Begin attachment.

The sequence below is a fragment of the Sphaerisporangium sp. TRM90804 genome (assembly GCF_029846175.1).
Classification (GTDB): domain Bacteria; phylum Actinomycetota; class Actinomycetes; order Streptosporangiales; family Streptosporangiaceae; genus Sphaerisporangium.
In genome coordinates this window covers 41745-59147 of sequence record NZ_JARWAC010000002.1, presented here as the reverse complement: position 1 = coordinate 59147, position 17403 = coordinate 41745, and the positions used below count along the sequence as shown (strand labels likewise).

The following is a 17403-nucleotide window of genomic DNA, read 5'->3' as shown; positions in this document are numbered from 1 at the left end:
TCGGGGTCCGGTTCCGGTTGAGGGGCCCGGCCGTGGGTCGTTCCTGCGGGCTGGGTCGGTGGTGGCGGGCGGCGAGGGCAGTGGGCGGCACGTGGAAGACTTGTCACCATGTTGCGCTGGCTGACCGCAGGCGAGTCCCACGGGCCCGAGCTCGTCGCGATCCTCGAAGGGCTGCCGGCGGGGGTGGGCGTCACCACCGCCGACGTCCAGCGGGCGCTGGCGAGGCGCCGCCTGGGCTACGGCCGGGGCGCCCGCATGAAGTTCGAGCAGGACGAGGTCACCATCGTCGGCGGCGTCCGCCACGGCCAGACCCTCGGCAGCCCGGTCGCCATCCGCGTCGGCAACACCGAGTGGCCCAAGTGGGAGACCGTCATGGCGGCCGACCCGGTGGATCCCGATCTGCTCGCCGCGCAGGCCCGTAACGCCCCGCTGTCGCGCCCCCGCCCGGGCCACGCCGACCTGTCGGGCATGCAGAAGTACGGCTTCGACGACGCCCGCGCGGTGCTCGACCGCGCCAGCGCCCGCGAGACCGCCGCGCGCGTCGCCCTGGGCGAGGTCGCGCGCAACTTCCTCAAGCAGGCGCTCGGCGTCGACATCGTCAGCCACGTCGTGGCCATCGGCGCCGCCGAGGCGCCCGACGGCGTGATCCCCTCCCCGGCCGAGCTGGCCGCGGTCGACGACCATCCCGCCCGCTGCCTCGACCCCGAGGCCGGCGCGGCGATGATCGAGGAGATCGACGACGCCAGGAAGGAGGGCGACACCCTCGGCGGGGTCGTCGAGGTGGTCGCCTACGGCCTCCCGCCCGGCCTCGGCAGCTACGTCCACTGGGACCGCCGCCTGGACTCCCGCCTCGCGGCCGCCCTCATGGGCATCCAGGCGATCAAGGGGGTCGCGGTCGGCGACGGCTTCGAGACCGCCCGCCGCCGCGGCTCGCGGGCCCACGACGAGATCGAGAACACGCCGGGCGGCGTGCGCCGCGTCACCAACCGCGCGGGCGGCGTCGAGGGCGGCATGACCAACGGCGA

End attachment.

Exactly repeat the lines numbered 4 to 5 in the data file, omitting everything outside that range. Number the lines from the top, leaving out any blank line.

The following is a 17403-nucleotide window of genomic DNA, read 5'->3' as shown; positions in this document are numbered from 1 at the left end:
TCGGGGTCCGGTTCCGGTTGAGGGGCCCGGCCGTGGGTCGTTCCTGCGGGCTGGGTCGGTGGTGGCGGGCGGCGAGGGCAGTGGGCGGCACGTGGAAGACTTGTCACCATGTTGCGCTGGCTGACCGCAGGCGAGTCCCACGGGCCCGAGCTCGTCGCGATCCTCGAAGGGCTGCCGGCGGGGGTGGGCGTCACCACCGCCGACGTCCAGCGGGCGCTGGCGAGGCGCCGCCTGGGCTACGGCCGGGGCGCCCGCATGAAGTTCGAGCAGGACGAGGTCACCATCGTCGGCGGCGTCCGCCACGGCCAGACCCTCGGCAGCCCGGTCGCCATCCGCGTCGGCAACACCGAGTGGCCCAAGTGGGAGACCGTCATGGCGGCCGACCCGGTGGATCCCGATCTGCTCGCCGCGCAGGCCCGTAACGCCCCGCTGTCGCGCCCCCGCCCGGGCCACGCCGACCTGTCGGGCATGCAGAAGTACGGCTTCGACGACGCCCGCGCGGTGCTCGACCGCGCCAGCGCCCGCGAGACCGCCGCGCGCGTCGCCCTGGGCGAGGTCGCGCGCAACTTCCTCAAGCAGGCGCTCGGCGTCGACATCGTCAGCCACGTCGTGGCCATCGGCGCCGCCGAGGCGCCCGACGGCGTGATCCCCTCCCCGGCCGAGCTGGCCGCGGTCGACGACCATCCCGCCCGCTGCCTCGACCCCGAGGCCGGCGCGGCGATGATCGAGGAGATCGACGACGCCAGGAAGGAGGGCGACACCCTCGGCGGGGTCGTCGAGGTGGTCGCCTACGGCCTCCCGCCCGGCCTCGGCAGCTACGTCCACTGGGACCGCCGCCTGGACTCCCGCCTCGCGGCCGCCCTCATGGGCATCCAGGCGATCAAGGGGGTCGCGGTCGGCGACGGCTTCGAGACCGCCCGCCGCCGCGGCTCGCGGGCCCACGACGAGATCGAGAACACGCCGGGCGGCGTGCGCCGCGTCACCAACCGCGCGGGCGGCGTCGAGGGCGGCATGACCAACGGCGA